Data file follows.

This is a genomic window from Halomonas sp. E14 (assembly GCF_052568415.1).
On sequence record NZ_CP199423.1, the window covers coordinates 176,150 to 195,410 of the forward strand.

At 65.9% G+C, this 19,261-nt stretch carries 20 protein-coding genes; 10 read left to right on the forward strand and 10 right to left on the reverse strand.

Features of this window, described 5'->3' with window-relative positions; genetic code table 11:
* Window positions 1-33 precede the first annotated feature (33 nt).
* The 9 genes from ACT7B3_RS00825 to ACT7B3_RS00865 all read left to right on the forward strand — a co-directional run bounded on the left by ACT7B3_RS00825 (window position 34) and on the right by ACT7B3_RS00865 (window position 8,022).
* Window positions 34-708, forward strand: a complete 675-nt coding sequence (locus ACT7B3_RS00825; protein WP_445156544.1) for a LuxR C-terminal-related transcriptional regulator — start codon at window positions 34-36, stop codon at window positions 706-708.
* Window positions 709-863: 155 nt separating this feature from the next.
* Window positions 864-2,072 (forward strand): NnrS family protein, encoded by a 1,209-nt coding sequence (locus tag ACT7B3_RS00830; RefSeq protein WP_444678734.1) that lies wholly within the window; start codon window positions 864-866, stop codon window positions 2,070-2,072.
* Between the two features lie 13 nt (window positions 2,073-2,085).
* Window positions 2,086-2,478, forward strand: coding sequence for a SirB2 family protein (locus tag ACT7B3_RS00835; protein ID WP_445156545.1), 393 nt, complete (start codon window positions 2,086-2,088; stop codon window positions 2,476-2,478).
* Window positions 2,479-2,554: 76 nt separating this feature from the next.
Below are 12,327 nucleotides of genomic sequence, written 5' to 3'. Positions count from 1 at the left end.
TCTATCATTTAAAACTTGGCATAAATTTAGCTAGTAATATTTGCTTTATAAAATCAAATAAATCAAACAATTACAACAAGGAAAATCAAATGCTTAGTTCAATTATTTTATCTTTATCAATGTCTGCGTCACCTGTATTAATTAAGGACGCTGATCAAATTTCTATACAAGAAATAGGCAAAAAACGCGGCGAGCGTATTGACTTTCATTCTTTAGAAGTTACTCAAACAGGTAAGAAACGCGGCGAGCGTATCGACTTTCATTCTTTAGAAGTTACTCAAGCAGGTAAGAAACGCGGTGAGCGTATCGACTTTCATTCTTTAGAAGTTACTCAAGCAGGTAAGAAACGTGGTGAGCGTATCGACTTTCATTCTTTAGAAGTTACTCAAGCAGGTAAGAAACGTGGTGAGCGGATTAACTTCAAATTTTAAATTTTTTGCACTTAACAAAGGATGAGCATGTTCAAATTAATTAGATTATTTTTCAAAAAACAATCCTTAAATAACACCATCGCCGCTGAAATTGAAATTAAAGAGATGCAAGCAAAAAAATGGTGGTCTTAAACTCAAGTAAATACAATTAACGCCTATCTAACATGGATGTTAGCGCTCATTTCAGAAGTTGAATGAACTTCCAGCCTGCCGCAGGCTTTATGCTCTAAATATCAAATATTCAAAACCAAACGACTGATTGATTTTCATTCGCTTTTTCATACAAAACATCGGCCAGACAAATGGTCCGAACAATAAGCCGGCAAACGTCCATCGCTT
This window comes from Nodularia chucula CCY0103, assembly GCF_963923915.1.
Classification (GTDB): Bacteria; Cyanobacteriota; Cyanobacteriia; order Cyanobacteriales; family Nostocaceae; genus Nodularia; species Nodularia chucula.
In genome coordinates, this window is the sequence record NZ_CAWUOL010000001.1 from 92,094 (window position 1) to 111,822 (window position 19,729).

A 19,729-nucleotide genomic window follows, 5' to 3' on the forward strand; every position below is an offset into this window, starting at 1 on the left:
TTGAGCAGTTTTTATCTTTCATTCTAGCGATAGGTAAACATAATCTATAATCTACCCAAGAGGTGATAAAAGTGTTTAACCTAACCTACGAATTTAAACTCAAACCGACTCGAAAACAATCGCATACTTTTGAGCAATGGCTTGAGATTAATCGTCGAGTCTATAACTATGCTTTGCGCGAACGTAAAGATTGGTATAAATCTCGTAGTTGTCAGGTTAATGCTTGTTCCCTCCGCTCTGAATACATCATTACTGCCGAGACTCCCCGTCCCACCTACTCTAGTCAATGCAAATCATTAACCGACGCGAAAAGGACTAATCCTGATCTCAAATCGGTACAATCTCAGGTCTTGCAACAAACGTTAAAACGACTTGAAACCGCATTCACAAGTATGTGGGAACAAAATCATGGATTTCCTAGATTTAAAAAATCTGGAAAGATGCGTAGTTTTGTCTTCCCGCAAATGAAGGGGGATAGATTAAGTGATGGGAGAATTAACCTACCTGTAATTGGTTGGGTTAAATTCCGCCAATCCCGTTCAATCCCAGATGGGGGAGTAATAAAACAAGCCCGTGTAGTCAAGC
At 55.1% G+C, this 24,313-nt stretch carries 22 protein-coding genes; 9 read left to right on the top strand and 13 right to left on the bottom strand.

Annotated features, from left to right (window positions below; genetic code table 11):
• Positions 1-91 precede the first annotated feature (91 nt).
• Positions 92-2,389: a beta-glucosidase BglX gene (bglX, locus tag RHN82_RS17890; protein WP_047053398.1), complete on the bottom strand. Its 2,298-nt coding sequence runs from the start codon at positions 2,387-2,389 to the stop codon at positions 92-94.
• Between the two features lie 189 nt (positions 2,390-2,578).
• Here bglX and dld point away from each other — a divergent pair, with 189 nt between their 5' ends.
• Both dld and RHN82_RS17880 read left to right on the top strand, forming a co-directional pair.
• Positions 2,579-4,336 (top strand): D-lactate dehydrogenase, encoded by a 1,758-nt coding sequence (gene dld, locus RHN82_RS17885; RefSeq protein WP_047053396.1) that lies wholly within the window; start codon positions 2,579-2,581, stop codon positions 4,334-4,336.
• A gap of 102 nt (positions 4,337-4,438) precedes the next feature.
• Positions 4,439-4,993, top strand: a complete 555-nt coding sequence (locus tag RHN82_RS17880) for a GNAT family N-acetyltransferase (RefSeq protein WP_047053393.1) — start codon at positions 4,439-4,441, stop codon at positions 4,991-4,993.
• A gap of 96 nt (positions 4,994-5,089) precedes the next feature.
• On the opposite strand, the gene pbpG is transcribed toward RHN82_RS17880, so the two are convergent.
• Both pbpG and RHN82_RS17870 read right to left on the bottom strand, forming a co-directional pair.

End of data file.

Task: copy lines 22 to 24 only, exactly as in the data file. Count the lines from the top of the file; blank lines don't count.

• Positions 1-91 precede the first annotated feature (91 nt).
• Positions 92-2,389: a beta-glucosidase BglX gene (bglX, locus tag RHN82_RS17890; protein WP_047053398.1), complete on the bottom strand. Its 2,298-nt coding sequence runs from the start codon at positions 2,387-2,389 to the stop codon at positions 92-94.
• Between the two features lie 189 nt (positions 2,390-2,578).